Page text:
Acanthophyllum

Acanthophyllum

 

a genus of plants of the family Caryophyllaceae. They are subshrubs or, sometimes, perennial herbs with many-branched stems that often form spiny semispherical cushions. The leaves are opposite, usually subulate, and prickly. There are approximately 50 species in the arid regions of Asia. In the USSR there are more than 30 species, distributed predominantly in Middle Asia and in the Caucasus. The species A. glandulosum, a small prickly subshrub, is found in Turkmenia and Western Pamir. Its roots, which are called Turkestan soaproot, contain saponin, which is used in the food and textile industries and as a detergent. Other species of Acanthophyllum also contain saponin—for example, A. gypsophiloides and A. paniculatum. These two species, which are perennial herbs with nonprickly leaves, are sometimes assigned to the genus Allochrusa.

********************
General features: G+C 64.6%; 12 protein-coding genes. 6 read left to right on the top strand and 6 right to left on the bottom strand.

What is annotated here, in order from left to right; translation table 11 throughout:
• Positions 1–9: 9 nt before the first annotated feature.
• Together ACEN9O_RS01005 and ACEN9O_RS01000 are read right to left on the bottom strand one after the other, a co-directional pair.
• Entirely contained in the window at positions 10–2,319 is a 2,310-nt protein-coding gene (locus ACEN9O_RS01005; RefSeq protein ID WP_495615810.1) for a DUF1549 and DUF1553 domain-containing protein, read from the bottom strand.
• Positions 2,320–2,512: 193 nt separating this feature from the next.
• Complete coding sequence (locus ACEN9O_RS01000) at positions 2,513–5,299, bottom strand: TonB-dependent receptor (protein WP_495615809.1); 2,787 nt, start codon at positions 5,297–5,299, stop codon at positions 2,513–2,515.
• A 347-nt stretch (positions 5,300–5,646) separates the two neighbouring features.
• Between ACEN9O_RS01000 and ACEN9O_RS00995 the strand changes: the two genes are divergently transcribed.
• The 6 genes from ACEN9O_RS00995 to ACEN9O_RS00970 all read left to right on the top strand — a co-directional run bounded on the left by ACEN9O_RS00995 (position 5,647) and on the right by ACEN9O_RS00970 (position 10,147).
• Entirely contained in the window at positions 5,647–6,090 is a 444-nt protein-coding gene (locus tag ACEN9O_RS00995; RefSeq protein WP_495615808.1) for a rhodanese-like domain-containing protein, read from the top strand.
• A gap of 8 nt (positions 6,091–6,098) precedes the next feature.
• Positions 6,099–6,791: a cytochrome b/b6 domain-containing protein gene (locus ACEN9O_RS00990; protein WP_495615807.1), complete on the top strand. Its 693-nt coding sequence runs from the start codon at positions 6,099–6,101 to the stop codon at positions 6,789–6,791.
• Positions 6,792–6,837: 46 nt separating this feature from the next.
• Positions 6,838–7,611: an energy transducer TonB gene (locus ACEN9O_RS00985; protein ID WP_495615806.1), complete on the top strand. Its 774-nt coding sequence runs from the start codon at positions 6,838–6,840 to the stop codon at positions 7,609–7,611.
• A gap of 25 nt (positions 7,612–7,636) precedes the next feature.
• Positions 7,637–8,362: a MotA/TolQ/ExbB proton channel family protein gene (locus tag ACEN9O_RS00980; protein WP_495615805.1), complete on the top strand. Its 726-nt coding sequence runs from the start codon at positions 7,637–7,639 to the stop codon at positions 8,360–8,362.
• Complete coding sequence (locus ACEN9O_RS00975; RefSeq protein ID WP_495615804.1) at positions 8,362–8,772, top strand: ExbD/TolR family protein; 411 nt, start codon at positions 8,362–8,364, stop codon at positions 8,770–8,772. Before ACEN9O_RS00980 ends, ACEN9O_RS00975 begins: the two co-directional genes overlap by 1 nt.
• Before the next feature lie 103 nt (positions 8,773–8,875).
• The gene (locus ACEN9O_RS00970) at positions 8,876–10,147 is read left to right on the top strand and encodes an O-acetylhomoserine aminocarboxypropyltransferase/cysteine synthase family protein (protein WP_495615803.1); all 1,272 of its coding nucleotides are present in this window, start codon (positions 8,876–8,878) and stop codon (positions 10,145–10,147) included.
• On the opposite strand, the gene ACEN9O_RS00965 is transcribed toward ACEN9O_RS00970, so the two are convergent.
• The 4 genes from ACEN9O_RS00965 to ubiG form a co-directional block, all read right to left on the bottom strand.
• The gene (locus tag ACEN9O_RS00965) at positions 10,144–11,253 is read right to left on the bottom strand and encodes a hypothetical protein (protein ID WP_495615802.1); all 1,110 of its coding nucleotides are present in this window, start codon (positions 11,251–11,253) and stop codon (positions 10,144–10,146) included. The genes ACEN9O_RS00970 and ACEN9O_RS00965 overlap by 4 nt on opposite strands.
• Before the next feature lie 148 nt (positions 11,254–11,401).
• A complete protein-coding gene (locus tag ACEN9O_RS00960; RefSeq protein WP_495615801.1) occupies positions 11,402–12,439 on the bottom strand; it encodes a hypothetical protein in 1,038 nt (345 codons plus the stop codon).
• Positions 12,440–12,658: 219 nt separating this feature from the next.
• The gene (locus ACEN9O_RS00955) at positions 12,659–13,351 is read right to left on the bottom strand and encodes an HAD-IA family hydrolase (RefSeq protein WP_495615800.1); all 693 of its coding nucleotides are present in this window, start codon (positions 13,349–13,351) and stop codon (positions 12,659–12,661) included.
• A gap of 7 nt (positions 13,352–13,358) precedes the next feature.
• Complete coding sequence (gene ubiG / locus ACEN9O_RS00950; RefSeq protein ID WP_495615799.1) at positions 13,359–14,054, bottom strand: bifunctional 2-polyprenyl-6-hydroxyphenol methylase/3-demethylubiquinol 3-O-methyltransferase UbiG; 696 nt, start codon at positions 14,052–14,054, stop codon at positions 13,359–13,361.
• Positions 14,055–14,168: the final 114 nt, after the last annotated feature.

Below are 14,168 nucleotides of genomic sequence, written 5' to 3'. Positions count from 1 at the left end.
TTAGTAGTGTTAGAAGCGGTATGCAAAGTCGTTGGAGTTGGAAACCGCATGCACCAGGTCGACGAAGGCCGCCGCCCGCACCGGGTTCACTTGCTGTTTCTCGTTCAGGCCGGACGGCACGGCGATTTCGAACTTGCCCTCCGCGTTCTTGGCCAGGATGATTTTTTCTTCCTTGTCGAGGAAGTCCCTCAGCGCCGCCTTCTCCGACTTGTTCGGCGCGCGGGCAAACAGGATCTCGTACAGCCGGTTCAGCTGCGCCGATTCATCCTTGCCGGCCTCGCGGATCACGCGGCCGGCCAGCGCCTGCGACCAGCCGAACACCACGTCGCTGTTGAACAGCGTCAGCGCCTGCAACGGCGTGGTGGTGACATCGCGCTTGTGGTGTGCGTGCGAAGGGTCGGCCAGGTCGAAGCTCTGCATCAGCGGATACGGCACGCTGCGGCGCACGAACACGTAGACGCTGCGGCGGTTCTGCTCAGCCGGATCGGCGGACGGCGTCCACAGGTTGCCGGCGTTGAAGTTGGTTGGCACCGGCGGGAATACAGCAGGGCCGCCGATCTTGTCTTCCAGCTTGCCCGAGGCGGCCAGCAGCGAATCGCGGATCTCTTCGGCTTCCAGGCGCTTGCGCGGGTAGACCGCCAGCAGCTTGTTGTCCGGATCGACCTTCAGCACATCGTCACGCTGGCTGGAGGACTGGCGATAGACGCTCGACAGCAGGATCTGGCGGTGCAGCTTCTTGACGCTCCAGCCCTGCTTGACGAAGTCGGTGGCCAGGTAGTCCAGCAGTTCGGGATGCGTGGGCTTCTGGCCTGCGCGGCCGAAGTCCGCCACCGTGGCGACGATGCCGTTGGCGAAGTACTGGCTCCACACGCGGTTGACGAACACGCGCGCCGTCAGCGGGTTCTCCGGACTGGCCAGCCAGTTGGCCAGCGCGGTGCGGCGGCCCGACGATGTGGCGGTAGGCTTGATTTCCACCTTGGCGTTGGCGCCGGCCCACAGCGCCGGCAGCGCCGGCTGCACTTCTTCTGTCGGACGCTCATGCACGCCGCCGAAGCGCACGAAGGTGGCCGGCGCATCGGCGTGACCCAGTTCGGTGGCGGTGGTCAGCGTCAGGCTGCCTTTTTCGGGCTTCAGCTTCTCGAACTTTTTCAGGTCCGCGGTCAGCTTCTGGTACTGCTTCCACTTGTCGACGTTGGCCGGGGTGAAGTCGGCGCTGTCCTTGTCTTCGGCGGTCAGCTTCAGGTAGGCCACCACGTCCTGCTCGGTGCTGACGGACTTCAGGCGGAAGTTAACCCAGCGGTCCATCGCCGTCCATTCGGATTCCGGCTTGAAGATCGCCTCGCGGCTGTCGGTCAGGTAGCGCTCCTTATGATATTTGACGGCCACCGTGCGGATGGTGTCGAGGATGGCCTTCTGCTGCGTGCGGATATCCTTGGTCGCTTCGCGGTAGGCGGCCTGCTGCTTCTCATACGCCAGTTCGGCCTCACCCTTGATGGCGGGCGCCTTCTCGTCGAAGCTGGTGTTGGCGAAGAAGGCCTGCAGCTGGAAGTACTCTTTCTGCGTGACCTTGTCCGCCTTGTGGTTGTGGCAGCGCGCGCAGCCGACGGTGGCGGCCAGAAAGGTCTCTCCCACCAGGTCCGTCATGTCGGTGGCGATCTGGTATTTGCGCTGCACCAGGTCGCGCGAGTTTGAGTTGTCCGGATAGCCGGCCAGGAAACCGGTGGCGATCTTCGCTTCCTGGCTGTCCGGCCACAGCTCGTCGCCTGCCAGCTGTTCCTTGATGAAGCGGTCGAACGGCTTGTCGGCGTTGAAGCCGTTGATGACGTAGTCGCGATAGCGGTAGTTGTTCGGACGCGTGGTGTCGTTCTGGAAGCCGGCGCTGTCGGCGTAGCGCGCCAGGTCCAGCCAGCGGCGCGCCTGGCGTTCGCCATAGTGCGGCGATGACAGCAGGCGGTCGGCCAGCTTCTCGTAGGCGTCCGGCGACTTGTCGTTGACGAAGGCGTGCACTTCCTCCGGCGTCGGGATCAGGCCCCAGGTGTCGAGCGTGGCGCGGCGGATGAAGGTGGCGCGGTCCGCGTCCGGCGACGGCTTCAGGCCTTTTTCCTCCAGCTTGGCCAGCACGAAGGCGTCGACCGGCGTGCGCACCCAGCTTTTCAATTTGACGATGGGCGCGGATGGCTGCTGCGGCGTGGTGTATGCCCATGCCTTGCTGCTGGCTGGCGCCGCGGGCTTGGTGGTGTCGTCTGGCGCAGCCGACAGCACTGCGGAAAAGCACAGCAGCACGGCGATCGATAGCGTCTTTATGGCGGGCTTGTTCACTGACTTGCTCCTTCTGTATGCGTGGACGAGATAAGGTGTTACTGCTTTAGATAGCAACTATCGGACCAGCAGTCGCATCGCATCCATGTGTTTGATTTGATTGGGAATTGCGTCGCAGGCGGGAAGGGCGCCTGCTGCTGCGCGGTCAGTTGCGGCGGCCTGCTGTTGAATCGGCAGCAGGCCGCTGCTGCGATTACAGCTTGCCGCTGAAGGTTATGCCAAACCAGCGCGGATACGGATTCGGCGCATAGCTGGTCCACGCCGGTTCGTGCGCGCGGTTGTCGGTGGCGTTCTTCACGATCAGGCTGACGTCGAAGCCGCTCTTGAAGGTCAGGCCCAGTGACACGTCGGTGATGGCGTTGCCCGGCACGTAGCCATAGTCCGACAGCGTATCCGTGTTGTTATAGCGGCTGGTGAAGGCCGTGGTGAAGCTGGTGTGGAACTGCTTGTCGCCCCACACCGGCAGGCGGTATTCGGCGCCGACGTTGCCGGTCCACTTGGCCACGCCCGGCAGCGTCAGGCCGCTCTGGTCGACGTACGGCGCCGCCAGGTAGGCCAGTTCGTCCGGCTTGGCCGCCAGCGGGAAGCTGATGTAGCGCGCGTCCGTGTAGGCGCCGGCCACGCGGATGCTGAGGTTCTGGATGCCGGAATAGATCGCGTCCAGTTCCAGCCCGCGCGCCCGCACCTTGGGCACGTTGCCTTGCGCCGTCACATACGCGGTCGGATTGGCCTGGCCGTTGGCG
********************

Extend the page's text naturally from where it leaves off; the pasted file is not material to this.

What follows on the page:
References in periodicals archive ?
Grasses: Cymbopogon schornanrhus, Withania coagulans, Acanthophyllum squarrosum, Calotrapis procera, Caragana ulcinia Eastern The ranges here are grass dominated.
Effects of salinity on growth, proteins and antioxidant enzymes in three Acanthophyllum species of different ploidy levels.